Congress Votes to End Government Shutdown
After a three-day government shutdown, the Senate voted 81-18 on Monday to fund the government through February 8, 2018. The continuing resolution (“CR”) was then sent to the House, where it passed 266-150. President Trump subsequently signed the bill into law on January 22. The three-week CR includes a six-year funding renewal of the Children’s Health Insurance Program (“CHIP”). The bill also delays the Affordable Care Act’s medical device tax and Cadillac tax on high-cost health insurance plans for two years and its tax on health insurance providers for one year.
Despite passing the CR, lawmakers remain under increasing pressure to reach a long-term budget agreement. In order to strike such a deal, Republicans will need support from at least nine Senate Democrats. While CHIP now has long-term financial support, funding for many other health programs, including “Medicare extenders” and DSH, expired at the end of September but were not included in the most recent CR. In a meeting with senior health care policy staff on Capitol Hill this week, Hall Render attorneys were told that lawmakers plan to include money for Medicare extenders and DSH in the next government funding bill that must be passed before February 8, if offsets can be found to cover the costs. Historically, Congress has covered such costs by implementing new cuts for providers, and it is expected that lawmakers will do so again in this case.
Bipartisan Group of Senators Support Part D Discount Proposal
Twenty-one senators sent a letter to CMS endorsing a proposal that requires pharmacy discounts on drugs to be passed on to Medicare recipients instead of insurers or pharmacy benefits managers. In the proposal, price concessions in Medicare Part D must pass through consumers, which should significantly lower seniors’ out of pocket drug costs. CMS has estimated the proposal would save Medicare beneficiaries $10.4 billion over 10 years. Earlier this month, a group of eighty bipartisan House members sent a similar letter to CMS supporting the proposal.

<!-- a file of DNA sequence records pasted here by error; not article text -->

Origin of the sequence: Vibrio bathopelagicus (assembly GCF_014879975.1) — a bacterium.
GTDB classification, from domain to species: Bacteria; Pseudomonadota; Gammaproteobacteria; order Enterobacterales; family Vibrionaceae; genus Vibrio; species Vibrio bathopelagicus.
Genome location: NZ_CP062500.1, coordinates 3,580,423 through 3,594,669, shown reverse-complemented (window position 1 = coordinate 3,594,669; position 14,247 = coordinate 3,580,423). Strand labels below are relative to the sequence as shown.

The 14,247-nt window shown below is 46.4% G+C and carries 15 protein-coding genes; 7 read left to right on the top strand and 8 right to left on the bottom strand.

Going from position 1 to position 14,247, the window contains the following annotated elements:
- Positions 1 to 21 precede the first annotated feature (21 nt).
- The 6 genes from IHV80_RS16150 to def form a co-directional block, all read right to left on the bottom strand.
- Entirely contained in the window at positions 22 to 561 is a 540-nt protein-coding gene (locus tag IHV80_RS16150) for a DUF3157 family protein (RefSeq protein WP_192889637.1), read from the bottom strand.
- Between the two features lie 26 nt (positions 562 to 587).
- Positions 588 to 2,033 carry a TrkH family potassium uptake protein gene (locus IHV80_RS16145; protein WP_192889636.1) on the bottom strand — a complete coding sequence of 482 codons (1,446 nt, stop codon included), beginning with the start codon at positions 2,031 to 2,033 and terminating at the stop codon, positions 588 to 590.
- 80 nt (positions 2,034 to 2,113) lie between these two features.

Azar Confirmed as HHS Secretary
The Senate confirmed Alex Azar as the next Secretary of Health and Human Services in a 55-43 vote. Six Senate Democrats and Independent Angus King (I-ME) joined nearly all Republicans in backing Azar’s nomination. Sen. Rand Paul (R-KY) was the only Republican to oppose Azar, which he said was due to his disagreement with Azar over drug re-importation. As the country’s top health official, Azar has pledged to prioritize lowering drug prices.
Health-Related Bills Introduced This Week
Rep. Erik Paulsen (R-MN) introduced the Family Cord Blood Banking Act (H.R. 4882) amending the Internal Revenue Code to treat the cost of private umbilical cord blood or tissue or placental blood or tissue banking services as a medical care expense for purposes of the tax deduction for medical expenses.
Next Week in Washington
Congress is back for a full work week. President Trump will deliver the annual State of the Union address to Congress on January 30. The address will most likely be light on health care and is expected to focus on the Republican tax reform bill, the U.S. economy and stock market, infrastructure and immigration.
Also next week, the House Energy and Commerce Subcommittee on Health will scrutinize the safety of compounded drugs in a hearing on January 30, “Examining Implementation of the Compounding Quality Act.” Also on January 30, the House Energy and Commerce Subcommittee on Communications and Technology will have the hearing entitled “Closing the Digital Divide: Broadband Infrastructure Solutions.”
This Week in Washington in History
1977: 41 years ago this week, on a 28-degree day, Jimmy Carter is sworn in as the 39th President of the United States. Carter then becomes the first President to walk the 16 blocks from the Capitol to the White House in the inaugural parade.
1985: 33 years ago this week, Ronald Reagan is sworn in for the second time as President of the United States. Given the daytime high of 7 degrees, the swearing-in ceremony is moved to the Grand Foyer of the White House. Following the ceremony, President Reagan would perform the coin toss for Super Bowl XIX from the White House. It was tails.
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